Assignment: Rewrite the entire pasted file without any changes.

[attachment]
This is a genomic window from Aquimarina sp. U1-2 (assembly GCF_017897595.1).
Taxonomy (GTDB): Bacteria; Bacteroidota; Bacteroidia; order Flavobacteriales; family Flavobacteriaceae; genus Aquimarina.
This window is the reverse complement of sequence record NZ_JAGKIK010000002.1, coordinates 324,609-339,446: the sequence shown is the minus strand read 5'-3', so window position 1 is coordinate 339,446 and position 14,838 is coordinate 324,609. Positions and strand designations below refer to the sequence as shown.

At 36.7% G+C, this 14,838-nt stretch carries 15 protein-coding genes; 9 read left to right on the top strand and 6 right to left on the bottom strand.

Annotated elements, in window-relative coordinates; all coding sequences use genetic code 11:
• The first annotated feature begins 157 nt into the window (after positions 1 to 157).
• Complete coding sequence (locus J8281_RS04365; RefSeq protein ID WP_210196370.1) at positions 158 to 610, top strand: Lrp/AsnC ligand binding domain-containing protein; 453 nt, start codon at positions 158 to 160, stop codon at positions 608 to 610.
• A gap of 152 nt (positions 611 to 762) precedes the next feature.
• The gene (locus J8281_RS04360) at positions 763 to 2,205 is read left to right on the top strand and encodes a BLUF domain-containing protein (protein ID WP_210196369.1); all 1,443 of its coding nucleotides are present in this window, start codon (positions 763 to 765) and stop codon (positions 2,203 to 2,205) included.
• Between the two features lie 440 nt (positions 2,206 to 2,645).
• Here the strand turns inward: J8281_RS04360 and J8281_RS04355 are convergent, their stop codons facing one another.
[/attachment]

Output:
This is a genomic window from Aquimarina sp. U1-2 (assembly GCF_017897595.1).
Taxonomy (GTDB): Bacteria; Bacteroidota; Bacteroidia; order Flavobacteriales; family Flavobacteriaceae; genus Aquimarina.
This window is the reverse complement of sequence record NZ_JAGKIK010000002.1, coordinates 324,609-339,446: the sequence shown is the minus strand read 5'-3', so window position 1 is coordinate 339,446 and position 14,838 is coordinate 324,609. Positions and strand designations below refer to the sequence as shown.

At 36.7% G+C, this 14,838-nt stretch carries 15 protein-coding genes; 9 read left to right on the top strand and 6 right to left on the bottom strand.

Annotated elements, in window-relative coordinates; all coding sequences use genetic code 11:
• The first annotated feature begins 157 nt into the window (after positions 1 to 157).
• Complete coding sequence (locus J8281_RS04365; RefSeq protein ID WP_210196370.1) at positions 158 to 610, top strand: Lrp/AsnC ligand binding domain-containing protein; 453 nt, start codon at positions 158 to 160, stop codon at positions 608 to 610.
• A gap of 152 nt (positions 611 to 762) precedes the next feature.
• The gene (locus J8281_RS04360) at positions 763 to 2,205 is read left to right on the top strand and encodes a BLUF domain-containing protein (protein ID WP_210196369.1); all 1,443 of its coding nucleotides are present in this window, start codon (positions 763 to 765) and stop codon (positions 2,203 to 2,205) included.
• Between the two features lie 440 nt (positions 2,206 to 2,645).
• Here the strand turns inward: J8281_RS04360 and J8281_RS04355 are convergent, their stop codons facing one another.